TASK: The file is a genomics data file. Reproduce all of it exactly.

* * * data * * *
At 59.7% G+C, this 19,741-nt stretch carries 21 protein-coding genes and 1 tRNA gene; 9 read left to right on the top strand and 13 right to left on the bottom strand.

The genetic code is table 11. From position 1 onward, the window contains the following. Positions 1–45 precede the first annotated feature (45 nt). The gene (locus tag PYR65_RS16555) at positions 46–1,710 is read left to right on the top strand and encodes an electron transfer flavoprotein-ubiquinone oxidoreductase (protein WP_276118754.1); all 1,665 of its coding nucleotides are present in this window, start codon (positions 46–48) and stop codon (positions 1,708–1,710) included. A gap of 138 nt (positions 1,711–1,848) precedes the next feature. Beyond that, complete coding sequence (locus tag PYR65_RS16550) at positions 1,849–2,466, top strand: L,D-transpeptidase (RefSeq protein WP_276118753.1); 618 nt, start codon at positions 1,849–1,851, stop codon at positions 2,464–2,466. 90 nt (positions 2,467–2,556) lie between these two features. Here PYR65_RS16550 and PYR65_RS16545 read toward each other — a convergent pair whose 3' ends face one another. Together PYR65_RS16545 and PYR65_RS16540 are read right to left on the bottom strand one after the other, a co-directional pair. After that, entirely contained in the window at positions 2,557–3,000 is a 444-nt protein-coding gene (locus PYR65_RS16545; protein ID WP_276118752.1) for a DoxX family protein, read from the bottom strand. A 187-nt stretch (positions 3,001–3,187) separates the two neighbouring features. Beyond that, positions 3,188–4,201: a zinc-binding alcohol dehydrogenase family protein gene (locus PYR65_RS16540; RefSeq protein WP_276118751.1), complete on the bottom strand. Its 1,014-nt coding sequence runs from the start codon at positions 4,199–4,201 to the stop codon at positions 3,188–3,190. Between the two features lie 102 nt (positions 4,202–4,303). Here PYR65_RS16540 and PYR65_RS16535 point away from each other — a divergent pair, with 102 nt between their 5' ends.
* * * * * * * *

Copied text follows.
At 59.7% G+C, this 19,741-nt stretch carries 21 protein-coding genes and 1 tRNA gene; 9 read left to right on the top strand and 13 right to left on the bottom strand.

The genetic code is table 11. From position 1 onward, the window contains the following. Positions 1–45 precede the first annotated feature (45 nt). The gene (locus tag PYR65_RS16555) at positions 46–1,710 is read left to right on the top strand and encodes an electron transfer flavoprotein-ubiquinone oxidoreductase (protein WP_276118754.1); all 1,665 of its coding nucleotides are present in this window, start codon (positions 46–48) and stop codon (positions 1,708–1,710) included. A gap of 138 nt (positions 1,711–1,848) precedes the next feature. Beyond that, complete coding sequence (locus tag PYR65_RS16550) at positions 1,849–2,466, top strand: L,D-transpeptidase (RefSeq protein WP_276118753.1); 618 nt, start codon at positions 1,849–1,851, stop codon at positions 2,464–2,466. 90 nt (positions 2,467–2,556) lie between these two features. Here PYR65_RS16550 and PYR65_RS16545 read toward each other — a convergent pair whose 3' ends face one another. Together PYR65_RS16545 and PYR65_RS16540 are read right to left on the bottom strand one after the other, a co-directional pair. After that, entirely contained in the window at positions 2,557–3,000 is a 444-nt protein-coding gene (locus PYR65_RS16545; protein ID WP_276118752.1) for a DoxX family protein, read from the bottom strand. A 187-nt stretch (positions 3,001–3,187) separates the two neighbouring features. Beyond that, positions 3,188–4,201: a zinc-binding alcohol dehydrogenase family protein gene (locus PYR65_RS16540; RefSeq protein WP_276118751.1), complete on the bottom strand. Its 1,014-nt coding sequence runs from the start codon at positions 4,199–4,201 to the stop codon at positions 3,188–3,190. Between the two features lie 102 nt (positions 4,202–4,303). Here PYR65_RS16540 and PYR65_RS16535 point away from each other — a divergent pair, with 102 nt between their 5' ends.